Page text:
Boötes is also home to many Deep Sky Objects. This includes the Boötes void (aka. the Great Void, the Supervoid). This sphere-shaped region of the sky is almost 250 million light years in diameter and contains 60 galaxies. The void was originally discovered by Robert P. Kirshner - a Harvard College Professor of Astronomy - in 1981, as part of a survey of galactic redshifts.Then there is the Boötes Dwarf Galaxy (Boötes I), a dwarf spheroidal galaxy located approximately 197,000 light years from Earth that measures about 720 light years across. It was only discovered in 2006, owing to the fact that it is one of the faintest galaxies known (with an absolute magnitude of -5.8 and apparent magnitude of 13.1). Boötes I orbits the Milky Way and is believed to be tidally disrupted by its gravity, as evidenced by its shape. And there's also NGC 5466, a globular cluster approximately 51,800 light years from Earth and 52,800 light years from the Galactic center. The cluster was first discovered by the German-born British astronomer William Herschel in 1784. It is believed that this cluster is the source of a star stream called the 45 Degree Tidal Stream, which was discovered in 2006. History of Observation: The earliest recorded mentions of the stars associated with Boötes come from ancient Babylonia, where it was listed as SHU.PA. These stars were apparently depicted as the god Enlil, who was the leader of the Babylonian pantheon and special patron of farmers. It is likely that this is the source of mythological representations of Bootes as "the ploughman" in Greco-Roman astronomy. The name Boötes was first used by Homer in The Odyssey as a celestial reference point for navigation. The name literally means "ox-driver" or "herdsman", and the ancient Greeks saw the asterism now called the "Big Dipper" or "Plough" as a cart with oxen. His dogs, Chara and Asterion, were represented by the constellation of Canes Venatici (the Hunting Dogs) who drove the oxen on and kept the wheels of the sky turning. In traditional Chinese astronomy, many of the stars in Boötes were associated with different Chinese constellations. Arcturus was one of the most prominent, variously designated as the celestial king's throne (Tian Wang) or the Blue Dragon's horn (Daijiao). Arcturus was also very important in Chinese celestial mythology because it is the brightest star in the northern sky, and marked the beginning of the lunar calendar. Flanking Daijiao were the constellations of Yousheti on the right and Zuosheti on the left, which represented the companions that orchestrated the seasons. Dixi, the Emperor's ceremonial banquet mat, was north of Arcturus. Another northern constellation was Qigong, the Seven Dukes, which was mostly across the Boötes-Hercules border. The other Chinese constellations made up of the stars of Boötes existed in the modern constellation's north. These are all representations of weapons - Tianqiang, the spear; Genghe, variously representing a lance or shield; Xuange, the halberd; and Zhaoyao, either the sword or the spear. Finding Bootes: Bootes can be found south of Ursa Major, just off the handle of the Big Dipper. Because the Big Dipper is easy for most observers to find, the handle is used to point to other important stars. Bootes' brightest star, Arcturus, is also part of a mnemonic device used to orient people, which goes: "Arc to Arcturus, speed on to Spica." This means you follow the curve in the Dipper's handle away from Ursa Major until you run into Arcturus. The other star - Spica - is part of the neighboring Virgo constellation. For those using binoculars, check out Tau Bootis, a yellow-white dwarf approximately 51 light-years from Earth. It is a binary star system, with the secondary star being a red dwarf. In 1999, an extrasolar planet was confirmed to be orbiting the primary star by a team of astronomers led by Geoff Marcy and R. Paul Butler. Maybe you'd like to look at long term variable star R Boötis? It ranges from 6.2 to 13.1 every 223.4 days. For those using telescopes, there are plenty of excellent binary star systems to be seen. Pi Boötis is located approximately 317 light years from our solar system and the primary component, P¹ Boötis, is a blue-white B-type main sequence dwarf with an apparent magnitude of +4.49. It's companion, P² Boötis, is a white A-type main sequence dwarf with an apparent magnitude of +5.88. Now try looking at Xi Boötis, a binary star system which lies 21.8 light years away. The primary star, Xi Boötis A, is a BY Draconis variable, yellow G-type main sequence dwarf with an apparent magnitude that varies from +4.52 to +4.67. with a period just over 10 days long. Small velocity changes in the orbit of the companion star, Xi Boötis B - an orange K-type main sequence dwarf - indicate the presence of a small companion with less than nine times the mass of Jupiter. The AB binary can be resolved even through smaller telescopes. The primary star (A) has been identified as a candidate for possessing a Kuiper-like belt, based on infrared observations. The estimated minimum mass of this dust disk is 2.4 times the mass of the Earth's Moon. Then there's the triple system, Mu Boötis. The primary component, Mu¹ Boötis, is a yellow-white F-type sub giant with an apparent magnitude of +4.31. Separated from the primary by 108 arc seconds is the binary star Mu² Boötis, which has a combined spectral type of G1V and a combined brightness of +6.51 magnitudes. The components of Mu² Boötis have apparent magnitudes of +7.2 and +7.8 and are separated by 2.2 arc seconds. They complete one orbit about their common center of mass every 260 years. How about colorful yellow and blue Kappa Boötis? Kappa2 Boötis is classified as a Delta Scuti type variable star and its brightness varies from magnitude +4.50 to +4.58 with a period of 1.83 hours. The companion star, Kappa¹ Boötis, has magnitude +6.58 and spectral class F1V. For deep sky observers with large telescopes, try checking out the globular cluster NGC 5466, which is about a fist's width north of Arcturus. This class XII, 9th magnitude globular was discovered in 1784 by Sir William Herschel and presents an nice challenge for experienced stargazers and amateur astronomers. Or try compact spiral galaxy NGC 5248. It's about a fist width south of Arcturus and about a finger width southwest. It's part of the Virgo cluster of galaxies and could be as far as 50 million light years away. It's another great grand design spiral which shows spiral galaxy structure when viewed in long exposure photographs. You can mark it on your list as Caldwell 45. But if you'd just like to have some fun, then why not try picking out the aforementioned "Colonial Viper and Launch Tube" asterism. If you're a longstanding Battlestar Galactica fan, then you'll recognize this ultra-cool spaceship as it sits in its triangular shaped launch tube. To find it, just draw a line between Arcturus, Alphekka (Alpha Corona Borealis) and Gamma Bootis which make up the "Launch Tube", while Izar (Epsilon Bootes) is the Viper. We have written many interesting articles about the constellation here at Universe Today. Here is What Are The Constellations?, What Is The Zodiac?, and Zodiac Signs And Their Dates. Be sure to check out The Messier Catalog while you’re at it! For more information, check out the IAUs list of Constellations, and the Students for the Exploration and Development of Space page on Aries and Constellation Families.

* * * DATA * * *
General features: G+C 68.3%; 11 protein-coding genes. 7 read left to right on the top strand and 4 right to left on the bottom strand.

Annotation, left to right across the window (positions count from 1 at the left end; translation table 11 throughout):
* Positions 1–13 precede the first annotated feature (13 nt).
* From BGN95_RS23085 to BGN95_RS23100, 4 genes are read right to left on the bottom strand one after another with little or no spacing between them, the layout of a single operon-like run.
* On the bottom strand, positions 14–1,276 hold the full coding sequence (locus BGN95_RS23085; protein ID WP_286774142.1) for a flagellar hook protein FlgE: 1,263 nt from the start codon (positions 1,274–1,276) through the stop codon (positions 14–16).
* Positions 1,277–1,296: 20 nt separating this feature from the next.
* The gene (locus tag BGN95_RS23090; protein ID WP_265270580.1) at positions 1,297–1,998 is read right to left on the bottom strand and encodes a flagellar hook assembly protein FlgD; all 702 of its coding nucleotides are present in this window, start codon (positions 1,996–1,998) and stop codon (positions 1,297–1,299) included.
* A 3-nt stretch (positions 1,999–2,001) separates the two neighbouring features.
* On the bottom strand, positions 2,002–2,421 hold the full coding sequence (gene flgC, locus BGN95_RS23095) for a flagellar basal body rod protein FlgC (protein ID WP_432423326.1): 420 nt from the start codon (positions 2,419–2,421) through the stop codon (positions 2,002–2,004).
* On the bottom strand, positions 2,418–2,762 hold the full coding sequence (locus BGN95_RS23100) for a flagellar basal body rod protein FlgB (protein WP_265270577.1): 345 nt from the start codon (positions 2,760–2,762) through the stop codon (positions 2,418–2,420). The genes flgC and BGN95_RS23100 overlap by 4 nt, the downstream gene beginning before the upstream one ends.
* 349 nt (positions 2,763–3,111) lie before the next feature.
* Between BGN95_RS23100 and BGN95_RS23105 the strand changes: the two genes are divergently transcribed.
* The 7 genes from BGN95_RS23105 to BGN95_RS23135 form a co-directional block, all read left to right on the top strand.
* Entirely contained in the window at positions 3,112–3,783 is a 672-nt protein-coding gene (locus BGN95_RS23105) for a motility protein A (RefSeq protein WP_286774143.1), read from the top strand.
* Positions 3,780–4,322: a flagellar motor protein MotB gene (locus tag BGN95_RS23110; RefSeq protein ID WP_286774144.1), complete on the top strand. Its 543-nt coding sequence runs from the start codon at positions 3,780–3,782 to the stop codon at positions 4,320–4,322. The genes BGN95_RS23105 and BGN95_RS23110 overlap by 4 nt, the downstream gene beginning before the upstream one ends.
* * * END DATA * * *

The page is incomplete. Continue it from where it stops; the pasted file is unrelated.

An international trio of astronauts and cosmonauts representing the United States, Russia and Japan blasted off in the early morning Kazakh hours today, July 7, for a new mission of science and discovery on the International Space Station (ISS). The three person crew of two men and one woman launched flawlessly into picture perfect skies from the Baikonur Cosmodrome in Kazakhstan at 9:36 p.m. EDT Wednesday, July 6 (7:36 a.m. Baikonur time, July 7), and in a brand new version of the Russian Soyuz capsule that has been significantly upgraded and modified. The launch of the Soyuz MS-01 spacecraft was carried live on NASA TV starting approximately an hour before the usual on time liftoff from Baikonur. The three stage Soyuz booster generates 930,000 pounds of liftoff thrust. The trio comprises Kate Rubins of NASA, Soyuz Commander Anatoly Ivanishin of the Russian space agency Roscosmos and Takuya Onishi of the Japan Aerospace Exploration Agency on the Expedition 48/49 mission. They safely reached orbit at about 9:46 p.m. after the eight minute climb delivered them to the preliminary orbit of 143 x 118 mi. The Soyuz separated from the third stage and the solar arrays deployed as planned. NASA’s Kate Rubins was strapped into the left seat, Ivanishin in the center and Onishi on the right. And precisely because it’s a heavily modified Soyuz, they will take the slow road to the ISS. The crew will spend the next two days and 34 Earth orbits inside in order to fully check out and test the upgraded Soyuz spacecraft systems. That’s in contrast to missions in recent years that took a vastly sped up 4 orbit 6 hour route to the space station. Three carefully choreographed orbital adjustment burns will raise the orbit and propel the crew to the to ISS over next 2 days. They expect to rendezvous and dock at the space station’s Russian Rassvet module at 12:12 a.m. EDT Saturday, July 9. After conducting leak and safety check they expect to open the hatch to the ISS at about 2:50 a.m. Saturday, July 9. You can watch all the hatch opening action live on NASA TV with coverage starting at 2:30 a.m. They will spend about four months at the orbiting lab complex conducting more than 250 science investigations in fields such as biology, Earth science, human research, physical sciences, and technology development. With the arrival of Rubins, Ivanishin and Onishi, the station is beefed up to its normal six person crew complement. Rubins is on her rookie space mission. She holds a bachelor’s degree in molecular biology and a doctorate in cancer biology which will be a big focus of her space station research activities. The new trio will join Expedition 48 Commander Jeff Williams of NASA and Flight Engineers Oleg Skripochka and Alexey Ovchinin of Roscosmos. The Expedition 48 crew members will spend four months contributing to more than 250 experiments in fields such as biology, Earth science, human research, physical sciences and technology development. “The approximately 250 research investigations and technology demonstrations - not possible on Earth - will advance scientific knowledge of Earth, space, physical, and biological sciences. Science conducted on the space station continues to yield benefits for humanity and will enable future long-duration human and robotic exploration into deep space, including the agency’s Journey to Mars,” says NASA. Multiple unmanned cargo ships carrying tons of essential supplies and science experiments are also scheduled to arrive from Russia, the US and Japan over the next few months. A SpaceX Dragon could launch as soon as July 18 and an Orbital ATK Cygnus could follow in August. The Dragon CRS-9 mission is slated to deliver the station’s first International docking adapter (IDA) to accommodate the future arrival of U.S. commercial crew spacecraft, including the Boeing built Starliner and SpaceX built Crew Dragon. A Japanese HTV cargo craft will carry lithium ion batteries to replace the nickel-hydrogen batteries currently used on station to store electrical energy generated by the station’s huge rotating solar arrays. Two Russian Progress craft with many tons of supplies are also scheduled to arrive. Stay tuned here for Ken's continuing Earth and Planetary science and human spaceflight news. Ken Kremer